On top of that, the Surface Windows 8 Pro includes digital ink support through a pen that sticks to the body of the tablet using magnets, and a 10.6-inch ClearType “Full HD” display. Both of the Surfaces feature optional Touch and Type keyboard covers.
Surface Touch and Type Covers
Microsoft has developed two covers for the Surface tablets. One is the touch-typing Surface Touch Cover which integrates a multitouch keyboard and trackpad. Microsoft claims typing on the Touch
Cover “is twice as efficient as typing on glass.” The cover itself only adds 3mm to the device’s thickness, and predictably attaches to the tablet via a magnetic connector (ala Apple’s Smart Cover). Key to the Touch Cover is its pressure-sensitive technology which “senses keystrokes as gestures,” which Microsoft claims will make for a faster typing experience. The Touch Cover comes in five colours – red, blue, black, pink and white.
For those of you who prefer a more tactile keyboard, there’s also the Type Cover which is essentially the Touch cover but with a more traditional tactile keyboard layout.
There’s no word yet on whether the Touch Cover will be buddle together with the Surface tablet or an
In terms of availability, Microsoft has not set a date but indicated the that the Surface for Windows RT is expected to hit stores in September while the Surface for Windows 8 Pro is set to be available in time for Christmas. Retail pricing for both versions will be announced closer to availability but Microsoft say that it will be competitive with a comparable ARM tablet or Intel Ultrabook-class PCs.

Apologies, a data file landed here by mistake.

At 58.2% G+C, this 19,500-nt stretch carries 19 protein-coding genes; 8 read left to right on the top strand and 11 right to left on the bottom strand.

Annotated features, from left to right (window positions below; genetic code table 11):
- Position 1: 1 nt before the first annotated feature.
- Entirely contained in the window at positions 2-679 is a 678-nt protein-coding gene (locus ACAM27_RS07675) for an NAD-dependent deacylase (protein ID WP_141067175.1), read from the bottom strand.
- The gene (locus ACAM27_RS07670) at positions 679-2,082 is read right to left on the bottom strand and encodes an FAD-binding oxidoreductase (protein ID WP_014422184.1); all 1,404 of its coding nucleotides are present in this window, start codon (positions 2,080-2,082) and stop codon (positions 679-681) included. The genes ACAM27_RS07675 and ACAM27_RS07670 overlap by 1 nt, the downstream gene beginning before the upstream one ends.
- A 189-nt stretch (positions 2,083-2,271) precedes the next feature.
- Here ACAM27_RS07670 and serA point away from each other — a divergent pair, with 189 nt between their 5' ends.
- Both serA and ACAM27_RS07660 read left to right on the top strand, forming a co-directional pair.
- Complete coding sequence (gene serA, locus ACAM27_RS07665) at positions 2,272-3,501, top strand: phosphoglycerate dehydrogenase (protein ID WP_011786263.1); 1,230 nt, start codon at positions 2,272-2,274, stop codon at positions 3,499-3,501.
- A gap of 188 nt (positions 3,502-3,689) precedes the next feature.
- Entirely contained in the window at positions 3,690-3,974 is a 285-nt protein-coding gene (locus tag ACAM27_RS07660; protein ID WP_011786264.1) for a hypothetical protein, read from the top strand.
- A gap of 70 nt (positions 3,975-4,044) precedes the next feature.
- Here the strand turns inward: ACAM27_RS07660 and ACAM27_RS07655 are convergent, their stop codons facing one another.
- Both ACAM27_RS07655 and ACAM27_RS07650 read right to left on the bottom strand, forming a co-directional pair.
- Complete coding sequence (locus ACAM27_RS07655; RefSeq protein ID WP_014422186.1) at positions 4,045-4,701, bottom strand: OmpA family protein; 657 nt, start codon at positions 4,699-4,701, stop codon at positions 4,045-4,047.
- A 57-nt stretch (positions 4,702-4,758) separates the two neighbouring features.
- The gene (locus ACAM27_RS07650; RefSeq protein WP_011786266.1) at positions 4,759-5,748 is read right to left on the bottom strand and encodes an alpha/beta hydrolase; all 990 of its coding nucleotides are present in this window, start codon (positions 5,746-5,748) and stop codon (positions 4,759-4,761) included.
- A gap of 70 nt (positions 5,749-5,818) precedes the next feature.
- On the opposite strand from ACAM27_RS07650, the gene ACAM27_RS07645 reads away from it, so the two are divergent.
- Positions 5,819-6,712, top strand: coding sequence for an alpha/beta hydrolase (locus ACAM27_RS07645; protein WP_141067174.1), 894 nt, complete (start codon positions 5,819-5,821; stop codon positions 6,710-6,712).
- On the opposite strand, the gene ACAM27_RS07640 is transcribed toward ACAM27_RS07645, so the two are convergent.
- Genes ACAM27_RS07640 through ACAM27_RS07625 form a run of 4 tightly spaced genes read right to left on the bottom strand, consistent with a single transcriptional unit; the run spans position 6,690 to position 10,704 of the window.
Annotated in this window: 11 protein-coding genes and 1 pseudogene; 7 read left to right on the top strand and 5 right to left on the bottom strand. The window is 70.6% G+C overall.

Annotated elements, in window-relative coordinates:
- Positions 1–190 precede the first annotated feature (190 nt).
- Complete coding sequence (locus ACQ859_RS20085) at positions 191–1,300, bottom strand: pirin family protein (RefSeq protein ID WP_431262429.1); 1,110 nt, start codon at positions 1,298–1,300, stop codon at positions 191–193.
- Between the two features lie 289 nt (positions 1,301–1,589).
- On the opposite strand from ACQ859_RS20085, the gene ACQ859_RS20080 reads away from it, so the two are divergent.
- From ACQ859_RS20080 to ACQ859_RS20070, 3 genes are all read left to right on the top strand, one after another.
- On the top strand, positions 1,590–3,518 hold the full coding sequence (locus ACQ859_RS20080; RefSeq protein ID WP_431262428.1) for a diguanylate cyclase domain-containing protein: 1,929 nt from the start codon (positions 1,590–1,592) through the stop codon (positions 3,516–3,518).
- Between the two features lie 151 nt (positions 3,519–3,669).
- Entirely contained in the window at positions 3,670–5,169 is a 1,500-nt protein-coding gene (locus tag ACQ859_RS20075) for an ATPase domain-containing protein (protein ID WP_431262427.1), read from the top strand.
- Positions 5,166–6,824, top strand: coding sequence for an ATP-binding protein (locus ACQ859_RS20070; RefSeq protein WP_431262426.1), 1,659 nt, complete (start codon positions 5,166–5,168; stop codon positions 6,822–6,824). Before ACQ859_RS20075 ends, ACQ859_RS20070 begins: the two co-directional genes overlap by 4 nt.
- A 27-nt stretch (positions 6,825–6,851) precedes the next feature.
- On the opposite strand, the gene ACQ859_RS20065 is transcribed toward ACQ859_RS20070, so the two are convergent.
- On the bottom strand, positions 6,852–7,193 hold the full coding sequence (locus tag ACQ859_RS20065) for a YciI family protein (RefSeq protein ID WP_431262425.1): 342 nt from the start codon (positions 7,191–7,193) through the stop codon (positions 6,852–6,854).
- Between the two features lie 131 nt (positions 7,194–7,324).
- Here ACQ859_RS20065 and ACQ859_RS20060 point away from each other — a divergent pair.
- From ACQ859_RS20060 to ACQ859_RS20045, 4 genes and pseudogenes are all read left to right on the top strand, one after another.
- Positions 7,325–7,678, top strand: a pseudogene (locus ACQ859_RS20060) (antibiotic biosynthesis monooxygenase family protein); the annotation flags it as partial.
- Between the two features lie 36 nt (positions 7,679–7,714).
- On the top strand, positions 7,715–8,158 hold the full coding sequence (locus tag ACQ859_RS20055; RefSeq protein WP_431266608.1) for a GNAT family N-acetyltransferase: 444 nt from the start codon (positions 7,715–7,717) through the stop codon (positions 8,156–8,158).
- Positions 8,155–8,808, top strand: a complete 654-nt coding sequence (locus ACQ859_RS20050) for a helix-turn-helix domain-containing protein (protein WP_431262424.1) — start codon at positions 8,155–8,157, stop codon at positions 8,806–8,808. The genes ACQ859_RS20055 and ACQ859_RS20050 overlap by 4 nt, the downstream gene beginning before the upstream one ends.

We like what we’re seeing from Microsoft and the ability to run Microsoft applications like Words,
Office, Excel and PowerPoint natively on a tablet device is going to appeal to a lot of people. Like it or not, Microsoft still controls the lion’s share of the PC and productivity tool market. This is not going to change any time soon, and having hardware that can capitalize on this will be crucial to Microsoft taking a chunk in the tablet computer market from Apple and Android.
Microsoft is positioned very well to disrupt the market and we have no doubt that the Redmond giant